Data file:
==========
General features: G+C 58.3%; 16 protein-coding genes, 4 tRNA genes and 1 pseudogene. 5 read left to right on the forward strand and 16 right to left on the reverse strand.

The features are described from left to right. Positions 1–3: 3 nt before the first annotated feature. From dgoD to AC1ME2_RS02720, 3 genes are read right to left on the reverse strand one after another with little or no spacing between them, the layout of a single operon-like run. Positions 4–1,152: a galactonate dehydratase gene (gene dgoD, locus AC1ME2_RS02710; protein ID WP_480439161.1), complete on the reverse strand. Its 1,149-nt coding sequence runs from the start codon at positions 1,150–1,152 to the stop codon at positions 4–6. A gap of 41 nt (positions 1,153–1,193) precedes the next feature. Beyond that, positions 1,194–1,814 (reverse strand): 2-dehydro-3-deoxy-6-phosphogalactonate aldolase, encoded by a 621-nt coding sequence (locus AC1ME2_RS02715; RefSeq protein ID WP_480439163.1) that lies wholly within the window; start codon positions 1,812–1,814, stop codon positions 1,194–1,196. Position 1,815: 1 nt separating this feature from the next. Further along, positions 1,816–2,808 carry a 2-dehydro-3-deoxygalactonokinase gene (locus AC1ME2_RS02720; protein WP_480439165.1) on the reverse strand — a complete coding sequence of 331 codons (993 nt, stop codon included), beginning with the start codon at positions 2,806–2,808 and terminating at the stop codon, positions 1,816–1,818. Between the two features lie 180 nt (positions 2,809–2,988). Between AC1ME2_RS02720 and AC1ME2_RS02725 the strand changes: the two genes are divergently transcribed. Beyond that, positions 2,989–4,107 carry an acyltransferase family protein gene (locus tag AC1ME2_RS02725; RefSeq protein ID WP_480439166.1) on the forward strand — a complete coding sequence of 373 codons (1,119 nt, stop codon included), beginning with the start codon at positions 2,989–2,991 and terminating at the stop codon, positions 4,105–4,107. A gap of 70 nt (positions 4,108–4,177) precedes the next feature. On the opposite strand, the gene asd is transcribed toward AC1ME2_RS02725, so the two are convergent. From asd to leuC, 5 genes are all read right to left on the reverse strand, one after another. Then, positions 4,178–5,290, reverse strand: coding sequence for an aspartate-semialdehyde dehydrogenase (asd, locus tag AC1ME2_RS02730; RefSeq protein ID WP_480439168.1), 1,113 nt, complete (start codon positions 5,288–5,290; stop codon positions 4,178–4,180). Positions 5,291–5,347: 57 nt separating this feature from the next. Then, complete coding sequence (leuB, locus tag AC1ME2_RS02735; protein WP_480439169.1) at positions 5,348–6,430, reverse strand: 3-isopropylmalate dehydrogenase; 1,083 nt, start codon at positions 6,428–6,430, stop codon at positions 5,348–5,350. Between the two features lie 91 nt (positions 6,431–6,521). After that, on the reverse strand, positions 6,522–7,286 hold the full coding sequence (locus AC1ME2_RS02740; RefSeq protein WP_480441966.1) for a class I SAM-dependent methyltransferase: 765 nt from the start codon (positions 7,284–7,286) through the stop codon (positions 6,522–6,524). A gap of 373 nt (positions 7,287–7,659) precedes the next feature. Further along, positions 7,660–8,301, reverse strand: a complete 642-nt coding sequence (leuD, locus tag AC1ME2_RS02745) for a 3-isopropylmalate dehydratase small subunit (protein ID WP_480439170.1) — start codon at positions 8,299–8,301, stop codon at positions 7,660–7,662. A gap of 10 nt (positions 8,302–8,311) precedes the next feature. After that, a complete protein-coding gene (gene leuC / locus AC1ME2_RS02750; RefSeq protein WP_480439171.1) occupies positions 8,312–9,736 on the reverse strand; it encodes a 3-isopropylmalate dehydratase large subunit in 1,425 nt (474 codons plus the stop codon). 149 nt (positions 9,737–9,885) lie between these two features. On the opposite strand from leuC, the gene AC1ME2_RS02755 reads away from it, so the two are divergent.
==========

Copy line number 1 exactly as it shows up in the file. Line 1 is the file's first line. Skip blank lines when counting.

General features: G+C 58.3%; 16 protein-coding genes, 4 tRNA genes and 1 pseudogene. 5 read left to right on the forward strand and 16 right to left on the reverse strand.